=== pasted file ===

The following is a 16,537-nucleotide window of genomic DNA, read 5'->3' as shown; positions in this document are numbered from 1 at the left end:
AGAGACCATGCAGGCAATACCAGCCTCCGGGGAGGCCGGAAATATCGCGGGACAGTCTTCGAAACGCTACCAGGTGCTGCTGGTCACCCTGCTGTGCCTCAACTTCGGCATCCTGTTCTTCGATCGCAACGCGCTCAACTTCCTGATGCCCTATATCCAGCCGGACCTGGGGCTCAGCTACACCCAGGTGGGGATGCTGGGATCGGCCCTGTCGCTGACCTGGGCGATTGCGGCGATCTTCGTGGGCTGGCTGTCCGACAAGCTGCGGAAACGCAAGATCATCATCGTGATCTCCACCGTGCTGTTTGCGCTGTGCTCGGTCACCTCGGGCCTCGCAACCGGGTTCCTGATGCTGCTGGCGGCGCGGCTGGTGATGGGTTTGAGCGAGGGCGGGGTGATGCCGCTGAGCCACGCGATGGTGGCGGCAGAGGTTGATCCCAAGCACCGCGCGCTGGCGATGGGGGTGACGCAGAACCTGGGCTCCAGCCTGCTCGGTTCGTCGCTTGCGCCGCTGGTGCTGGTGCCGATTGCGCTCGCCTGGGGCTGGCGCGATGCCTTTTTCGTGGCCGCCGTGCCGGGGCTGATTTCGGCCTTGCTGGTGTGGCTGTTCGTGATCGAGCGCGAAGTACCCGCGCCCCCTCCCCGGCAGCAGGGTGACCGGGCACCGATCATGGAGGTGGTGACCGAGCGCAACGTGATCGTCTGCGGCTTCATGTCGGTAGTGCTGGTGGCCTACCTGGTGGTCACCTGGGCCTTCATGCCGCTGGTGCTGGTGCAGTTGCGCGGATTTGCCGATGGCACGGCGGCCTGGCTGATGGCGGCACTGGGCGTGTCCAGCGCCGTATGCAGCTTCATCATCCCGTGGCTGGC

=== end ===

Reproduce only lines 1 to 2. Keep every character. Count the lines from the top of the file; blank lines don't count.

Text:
The following is a 16,537-nucleotide window of genomic DNA, read 5'->3' as shown; positions in this document are numbered from 1 at the left end:
AGAGACCATGCAGGCAATACCAGCCTCCGGGGAGGCCGGAAATATCGCGGGACAGTCTTCGAAACGCTACCAGGTGCTGCTGGTCACCCTGCTGTGCCTCAACTTCGGCATCCTGTTCTTCGATCGCAACGCGCTCAACTTCCTGATGCCCTATATCCAGCCGGACCTGGGGCTCAGCTACACCCAGGTGGGGATGCTGGGATCGGCCCTGTCGCTGACCTGGGCGATTGCGGCGATCTTCGTGGGCTGGCTGTCCGACAAGCTGCGGAAACGCAAGATCATCATCGTGATCTCCACCGTGCTGTTTGCGCTGTGCTCGGTCACCTCGGGCCTCGCAACCGGGTTCCTGATGCTGCTGGCGGCGCGGCTGGTGATGGGTTTGAGCGAGGGCGGGGTGATGCCGCTGAGCCACGCGATGGTGGCGGCAGAGGTTGATCCCAAGCACCGCGCGCTGGCGATGGGGGTGACGCAGAACCTGGGCTCCAGCCTGCTCGGTTCGTCGCTTGCGCCGCTGGTGCTGGTGCCGATTGCGCTCGCCTGGGGCTGGCGCGATGCCTTTTTCGTGGCCGCCGTGCCGGGGCTGATTTCGGCCTTGCTGGTGTGGCTGTTCGTGATCGAGCGCGAAGTACCCGCGCCCCCTCCCCGGCAGCAGGGTGACCGGGCACCGATCATGGAGGTGGTGACCGAGCGCAACGTGATCGTCTGCGGCTTCATGTCGGTAGTGCTGGTGGCCTACCTGGTGGTCACCTGGGCCTTCATGCCGCTGGTGCTGGTGCAGTTGCGCGGATTTGCCGATGGCACGGCGGCCTGGCTGATGGCGGCACTGGGCGTGTCCAGCGCCGTATGCAGCTTCATCATCCCGTGGCTGGC